Reviews

Empire of the Waves: Voyage of the Moon Child

“[This] debut novel is an enchanting feat of the imagination. Filled with vivid creatures, vibrant settings and characters who always keep you guessing, the author seems to have thought of everything … This whirlwind adventure is sure to sweep the ground from beneath your feet.” Kayla Gaskell, ReadPlus

“This is a rollicking fantasy adventure that has wonderful characters and an intricately woven plot … Highly entertaining, will be enjoyed by lower secondary students with a taste for fantasy. Empire of the Waves has me eagerly awaiting the next installment of Anni and Duck’s adventures.” Michelle, Lamont Books

“This debut has all the elements of a great fantasy adventure – swashbuckling pirates, a friendly giant, wibbens (or dwarves), monsters of the deep, an underwater city and more … the story is beautifully written, action-packed and engaging … The conclusion leaves the reader wanting more from this exciting new fantasy series.” Angela Crocombe, Junior Books + Publishing

Empire of the Waves instantly draws you in with its vivid descriptions…” Lisa Haynes, Creative Kids Tales

“This debut novel, ten years in the making, is a rich pudding of chaotic incidents, varied characters and exotic creatures. Anni and Duck are always in the thick of the action which gallops along at a fast pace occasionally leavened by moments of reflection … A fun read for those aged 10+ who enjoy lots of adventure.” Mia Macrossan, CBCA Reading Time

“A well-written and exciting adventure story that draws on classic fantasy and storytelling to create an in-depth world and characters that you won’t want to leave behind. It’s similar to series like His Dark Materials, Narnia, Harry Potter and Brotherband. What I especially liked about this were the strong female characters, which are hard to find in these sorts of kids’ books. I work in a bookstore and see firsthand how children’s books are very gendered — ie, ‘girly’ schoolgirl characters for girls and clever action heroes for boys, so it’s very refreshing when something like this comes along. Anni is a girl, but she’s tough and adventurous, so she would appeal as a lead to boys and girls, much like Lyra in Northern Lights. Duck, a boy she meets on her journey, is a nice foil to her and their friendship is compelling … a fun and thrilling novel for the 9 to 15-year-old market. Anyone with an adventurous spirit will appreciate it.” Stephie Colless, Manager of Harry Hartog Bondi Junction

Empire of the Waves is so awe inspiring, enchanting, delightful and thrilling. Thank you for writing such brilliant escapism and rollicking fun!” Dr Hannah Ianniello

“Christopher Richardson did a great job of pulling you in and describing every situation in detail.” Emily, Year Eight, Young Adult Reader Reviews – Australia

Empire of the Waves is a well-written, fantastic adventure and fantasy book that not just transcends the stereotypes of fantasy books, but augments the classic with the unique to create an amazing story with its own original plot and characters. The plot moves quickly; it’s fast-paced and dynamic, and is still able to have that in-depth detail and description. We get to visualise the world that Christopher Richardson has created, see what the characters see, feel what they feel, be a part of the story. It delves into mysteries and realistic ideas as well; it truly makes you think about the concepts of love, trust, loyalty and much more. This book was largely entertaining, and I couldn’t put it down after I started; I could really connect with Anni Tidechild, experience the frustrating walls she faced, and eventually overcome them, learning about the world and herself as well. I strongly recommend this to all who are interested in new, fresh, ingenious fantasy/adventure books that have that unthinkable twist in them that leaves you craving more. A definite must-read!” Jenny, Year Eight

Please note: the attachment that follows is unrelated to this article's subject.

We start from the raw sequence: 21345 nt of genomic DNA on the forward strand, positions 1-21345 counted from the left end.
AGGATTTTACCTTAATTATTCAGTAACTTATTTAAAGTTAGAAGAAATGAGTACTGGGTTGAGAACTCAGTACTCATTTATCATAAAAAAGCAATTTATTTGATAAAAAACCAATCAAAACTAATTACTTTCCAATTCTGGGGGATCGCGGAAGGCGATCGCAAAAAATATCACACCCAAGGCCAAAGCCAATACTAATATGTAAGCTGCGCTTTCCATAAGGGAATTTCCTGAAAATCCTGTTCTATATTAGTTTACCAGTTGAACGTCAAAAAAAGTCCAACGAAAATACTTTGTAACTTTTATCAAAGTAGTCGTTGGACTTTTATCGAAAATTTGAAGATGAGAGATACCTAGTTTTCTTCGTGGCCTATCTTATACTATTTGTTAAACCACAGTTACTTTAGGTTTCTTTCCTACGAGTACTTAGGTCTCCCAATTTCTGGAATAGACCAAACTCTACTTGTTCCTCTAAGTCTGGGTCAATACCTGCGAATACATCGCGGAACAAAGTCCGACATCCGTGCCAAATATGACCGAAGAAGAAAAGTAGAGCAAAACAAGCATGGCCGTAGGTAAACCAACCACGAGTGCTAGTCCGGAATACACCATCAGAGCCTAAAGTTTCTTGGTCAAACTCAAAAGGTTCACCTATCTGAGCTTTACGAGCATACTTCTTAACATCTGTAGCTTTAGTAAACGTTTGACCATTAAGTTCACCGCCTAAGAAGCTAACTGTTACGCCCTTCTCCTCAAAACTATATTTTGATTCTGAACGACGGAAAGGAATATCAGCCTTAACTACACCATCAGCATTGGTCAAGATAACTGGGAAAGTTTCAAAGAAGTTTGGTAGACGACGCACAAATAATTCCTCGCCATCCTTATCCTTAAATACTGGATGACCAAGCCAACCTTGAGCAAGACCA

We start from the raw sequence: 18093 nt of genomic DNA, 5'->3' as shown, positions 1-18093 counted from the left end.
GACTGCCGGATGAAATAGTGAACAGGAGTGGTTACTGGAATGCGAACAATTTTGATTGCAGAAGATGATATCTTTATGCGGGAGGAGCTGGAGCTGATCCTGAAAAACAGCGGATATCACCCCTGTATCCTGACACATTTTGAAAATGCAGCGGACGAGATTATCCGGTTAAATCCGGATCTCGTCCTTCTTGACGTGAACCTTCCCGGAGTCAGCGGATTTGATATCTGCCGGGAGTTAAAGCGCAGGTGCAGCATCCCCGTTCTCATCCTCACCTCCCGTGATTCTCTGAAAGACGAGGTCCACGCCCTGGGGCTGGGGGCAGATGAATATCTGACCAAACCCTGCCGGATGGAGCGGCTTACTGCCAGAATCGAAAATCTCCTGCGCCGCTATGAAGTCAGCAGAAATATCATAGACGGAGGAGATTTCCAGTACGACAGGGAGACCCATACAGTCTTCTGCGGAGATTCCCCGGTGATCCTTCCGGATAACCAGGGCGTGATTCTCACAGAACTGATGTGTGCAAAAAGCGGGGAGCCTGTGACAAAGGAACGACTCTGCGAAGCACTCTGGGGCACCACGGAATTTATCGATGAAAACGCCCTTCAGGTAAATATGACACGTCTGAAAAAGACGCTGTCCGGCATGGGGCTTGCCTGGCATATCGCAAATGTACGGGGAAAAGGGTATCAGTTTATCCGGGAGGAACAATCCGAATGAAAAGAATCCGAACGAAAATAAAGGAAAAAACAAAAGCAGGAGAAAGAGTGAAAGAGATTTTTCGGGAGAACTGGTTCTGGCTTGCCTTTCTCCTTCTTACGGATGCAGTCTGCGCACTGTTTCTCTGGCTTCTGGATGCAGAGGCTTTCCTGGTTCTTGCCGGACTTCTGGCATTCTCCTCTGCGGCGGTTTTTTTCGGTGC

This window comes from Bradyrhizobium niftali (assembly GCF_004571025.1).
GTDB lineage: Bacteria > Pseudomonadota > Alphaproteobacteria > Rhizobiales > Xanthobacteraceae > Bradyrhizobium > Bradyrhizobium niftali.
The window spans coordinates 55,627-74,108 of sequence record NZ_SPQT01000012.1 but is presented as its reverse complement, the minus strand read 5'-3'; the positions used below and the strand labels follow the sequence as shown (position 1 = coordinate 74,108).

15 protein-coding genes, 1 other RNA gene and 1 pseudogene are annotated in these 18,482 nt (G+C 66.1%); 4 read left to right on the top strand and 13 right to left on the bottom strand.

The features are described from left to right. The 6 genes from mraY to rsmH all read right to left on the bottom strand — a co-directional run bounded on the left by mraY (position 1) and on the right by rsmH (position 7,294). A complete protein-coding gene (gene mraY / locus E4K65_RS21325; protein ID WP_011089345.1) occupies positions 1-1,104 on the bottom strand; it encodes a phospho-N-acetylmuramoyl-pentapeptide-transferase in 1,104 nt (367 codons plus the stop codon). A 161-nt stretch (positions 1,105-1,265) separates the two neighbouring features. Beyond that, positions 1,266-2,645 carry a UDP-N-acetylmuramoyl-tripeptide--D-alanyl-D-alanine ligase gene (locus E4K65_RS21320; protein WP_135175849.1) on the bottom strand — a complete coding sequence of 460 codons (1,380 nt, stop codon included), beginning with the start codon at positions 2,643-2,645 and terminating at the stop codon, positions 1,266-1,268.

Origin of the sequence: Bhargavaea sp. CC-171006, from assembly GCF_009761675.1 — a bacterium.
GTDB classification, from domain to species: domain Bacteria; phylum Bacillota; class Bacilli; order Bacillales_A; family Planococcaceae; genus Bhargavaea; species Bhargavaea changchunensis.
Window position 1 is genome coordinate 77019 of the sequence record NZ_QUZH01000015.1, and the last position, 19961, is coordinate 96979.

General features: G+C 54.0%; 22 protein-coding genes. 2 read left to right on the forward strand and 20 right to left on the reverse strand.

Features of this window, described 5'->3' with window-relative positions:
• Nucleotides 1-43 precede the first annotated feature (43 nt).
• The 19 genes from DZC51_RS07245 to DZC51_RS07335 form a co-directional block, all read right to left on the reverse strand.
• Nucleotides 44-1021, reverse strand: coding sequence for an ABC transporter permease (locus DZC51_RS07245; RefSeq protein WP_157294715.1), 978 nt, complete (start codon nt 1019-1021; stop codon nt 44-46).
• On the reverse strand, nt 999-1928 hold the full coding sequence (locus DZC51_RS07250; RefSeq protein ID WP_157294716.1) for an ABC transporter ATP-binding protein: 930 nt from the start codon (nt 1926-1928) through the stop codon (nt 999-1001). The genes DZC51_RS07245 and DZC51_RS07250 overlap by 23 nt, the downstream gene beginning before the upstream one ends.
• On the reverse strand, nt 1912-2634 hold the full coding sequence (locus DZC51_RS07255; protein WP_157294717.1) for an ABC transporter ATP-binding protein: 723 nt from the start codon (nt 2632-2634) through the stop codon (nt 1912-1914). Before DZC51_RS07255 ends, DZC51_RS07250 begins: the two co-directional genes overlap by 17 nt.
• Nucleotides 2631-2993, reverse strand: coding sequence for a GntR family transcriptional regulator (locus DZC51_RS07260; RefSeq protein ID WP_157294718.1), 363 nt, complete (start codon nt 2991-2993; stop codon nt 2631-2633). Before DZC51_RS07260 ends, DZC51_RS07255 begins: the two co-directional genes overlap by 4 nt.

“Anni Tidechild (orphaned and living in a library) isn’t like most characters I encounter in children’s books. She has fire in her belly (and fiery hair), and isn’t shy of fighting … Rich language throughout the book reminds me of far older books I read growing up … I can see links and influences to classic children’s books (with 2015 being the 150th anniversary of Alice in Wonderland, I think comparisons between the two will arise or even C.S. Lewis’ Narnia books), but like the teacher’s notes state it’s Philip Pullman’s Lyra Belacqua I’m reminded of. Could you imagine writing a children’s book and then being compared to Philip Pullman?! Amazing … I suspect this was not a book written purely for children originally, and this reason alone makes it rich and intriguing. With the Christmas and gift-giving season now behind us, I gifted this book to a couple of people, and they ranged between 10-40 years old. I’d recommend this book to confident Year 4 readers onwards (especially girls), but would encourage adults to have a flick too. And if you are a teacher of Years 5 & 6, the themes of this story fit nicely with the new history syllabus (in Australia). Here’s hoping Chris Richardson writes fast and completes series quicker then Isobelle Carmody. I don’t think I could wait that long for the rest of the series.” Rebecca Toltz, Teacher-Librarian, Kingsgrove Public School, Sydney